One particular response caught my eye from Cathi Desmarais over at Stone House Historical Research in which she correctly pointed out that individuals may not join the National Society Daughters of the American Revolution through collateral ancestors. A collateral ancestor is one not of direct lineage but shares a common ancestor on a lineage, such as an uncle, aunt, niece, nephew, or cousin. As a Hessian soldier, Lowe's ancestor was sent to the colonies to fight against the Continental Army and did so at the Battle of Trenton. Although Rob Lowe's ancestor would qualify for service in the NSDAR as a former Hessian soldier who paid a supply tax, Judy's collateral ancestor would not qualify even though he fought in the Battle of Trenton and subsequently died. Cathi responded to Judy "you should be able to honor you uncle's and your family's sacrifice". Cathi, I couldn't agree more!
This post is not so much about the WDYTYA episode, but in support of Judy and others to be able to honor and document collateral ancestor's service and participation in the Revolutionary War. My own response has formed into a letter for the NSDAR President General. The letter outlines the positive reception of the society's involvement with the show and steps the genealogy staff has taken for public access to the lineages from the applications for membership through the Genealogical Research System.
If you belong to NSDAR or are interested in this subject, please consider writing your own letter. Or feel free to print out mine (just might want to change the genealogy librarian bit). Read them at chapter meetings, email it to friends, and discuss it with your State Regent. Maybe if enough people respond, NSDAR will listen.
Mary Ann T. Wright
National Society of the Daughters of the American Revolution
1776 D St NW
Washington, DC 20002
Dear President General,
The Who Do You Think You Are episode featuring Rob Lowe was certainly inspiring and a wonderful highlight of the NSDAR Library, historic building, genealogy staff, and society in general. With such interest in a good-will organization and particular national pride in the time period, the society was well represented.
Another important segment of the episode included the standards that the society maintains for those applying for membership in the organization and for those submitting supplemental applications. These standards have certainly changed and improved over the years. It is well known that the staff of the genealogy department give careful time and consideration of each individual application to check for accuracy and legitimacy. The evolution of such standards has created an important collection of genealogy lineages that prospective members, members, and at large researchers use to document family histories. Creating public access to these lineages via the Genealogical Research System has also provided a valuable resource. As a genealogy librarian, I can vouch for its usefulness and its’ use by information professionals and the general public. The National Society of the Daughters of the American Revolution has earned its’ stellar reputation as a curator of Revolutionary War lineages.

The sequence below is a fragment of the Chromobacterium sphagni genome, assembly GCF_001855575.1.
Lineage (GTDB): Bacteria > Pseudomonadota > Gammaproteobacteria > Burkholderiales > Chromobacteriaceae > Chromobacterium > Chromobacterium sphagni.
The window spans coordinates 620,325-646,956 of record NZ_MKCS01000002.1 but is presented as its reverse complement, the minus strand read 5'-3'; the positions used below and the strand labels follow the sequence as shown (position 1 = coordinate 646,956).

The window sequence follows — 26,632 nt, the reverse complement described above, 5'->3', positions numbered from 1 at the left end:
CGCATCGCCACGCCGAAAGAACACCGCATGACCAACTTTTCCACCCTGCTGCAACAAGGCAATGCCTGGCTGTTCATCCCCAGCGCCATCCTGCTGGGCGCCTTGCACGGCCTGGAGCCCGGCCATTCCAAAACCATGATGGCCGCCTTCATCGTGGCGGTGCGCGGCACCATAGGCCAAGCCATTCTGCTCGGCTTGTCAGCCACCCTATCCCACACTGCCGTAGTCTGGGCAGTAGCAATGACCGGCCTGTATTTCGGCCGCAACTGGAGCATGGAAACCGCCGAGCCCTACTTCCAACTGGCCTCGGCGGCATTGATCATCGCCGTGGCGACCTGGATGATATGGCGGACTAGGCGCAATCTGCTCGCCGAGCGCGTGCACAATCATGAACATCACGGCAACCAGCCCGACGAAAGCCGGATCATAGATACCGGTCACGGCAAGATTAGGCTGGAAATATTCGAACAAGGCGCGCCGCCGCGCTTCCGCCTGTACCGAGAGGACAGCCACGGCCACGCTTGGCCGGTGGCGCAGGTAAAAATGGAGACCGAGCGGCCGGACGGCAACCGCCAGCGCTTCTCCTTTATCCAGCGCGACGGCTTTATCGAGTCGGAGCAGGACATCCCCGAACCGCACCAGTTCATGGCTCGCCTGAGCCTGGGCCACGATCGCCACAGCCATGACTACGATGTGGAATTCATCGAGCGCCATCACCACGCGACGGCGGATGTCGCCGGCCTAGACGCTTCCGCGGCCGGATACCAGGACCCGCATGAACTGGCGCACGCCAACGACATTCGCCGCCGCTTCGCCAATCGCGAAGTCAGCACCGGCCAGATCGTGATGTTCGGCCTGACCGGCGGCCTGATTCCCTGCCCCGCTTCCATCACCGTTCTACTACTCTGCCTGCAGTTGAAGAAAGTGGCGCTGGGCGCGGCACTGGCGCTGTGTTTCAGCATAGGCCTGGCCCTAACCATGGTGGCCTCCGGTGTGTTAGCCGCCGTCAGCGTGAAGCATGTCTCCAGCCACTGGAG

In evaluating the episode, Rob Lowe read a letter stating his ancestor would qualify for membership in NSDAR, should a female relative wish to join, with service based on a tax he paid for the war effort. The episode provided detail of how a Hessian soldier was brought here for a cause not of his own and later chose to stay due to the ideals of the country. As a member of NSDAR, I was appreciative of the principles of the society on display for a national audience: historic preservation, education, and patriotism.
Unfortunately, not everyone may honor their ancestor according to current standards as collateral lineages are not allowed . There are a number of those that served in a military or civil service capacity that either died during the war or whose lineage has died out. As NSDAR is evolving with social media, outreach, and records preservation, perhaps it may also be time to evaluate how members may contribute to the ongoing genealogical and historical effort with collateral ancestors that served during the Revolutionary War. With an inspiring story of a Hessian soldier who fought against General Washington later providing service and being acceptable to NSDAR, it would be reasonable to follow with collateral ancestors who also provided service and in some cases their lives to be acceptable also. Who better to provide the stories of fallen patriots than the NSDAR.
Understanding that the requirements of the organization are for “any woman 18 years or older who can prove lineal, bloodline descent from an ancestor who aided in achieving American independence is eligible to join the DAR”, I respectfully request that consideration be given to establishing collateral ancestors through supplemental applications only. Although there may be an increase in the amount of applications submitted, there would also be an increase in revenue from the submissions. The additional research may aid genealogy staff in passing membership applications as additional lineages are documented. As family history is such an important aspect of the scope of the society, more members will be able to contribute to their heritage and the historical importance of the National Society Daughters of the American Revolution.
If I can add any further thought, discussion, or communication about this request please do not hesitate to contact me.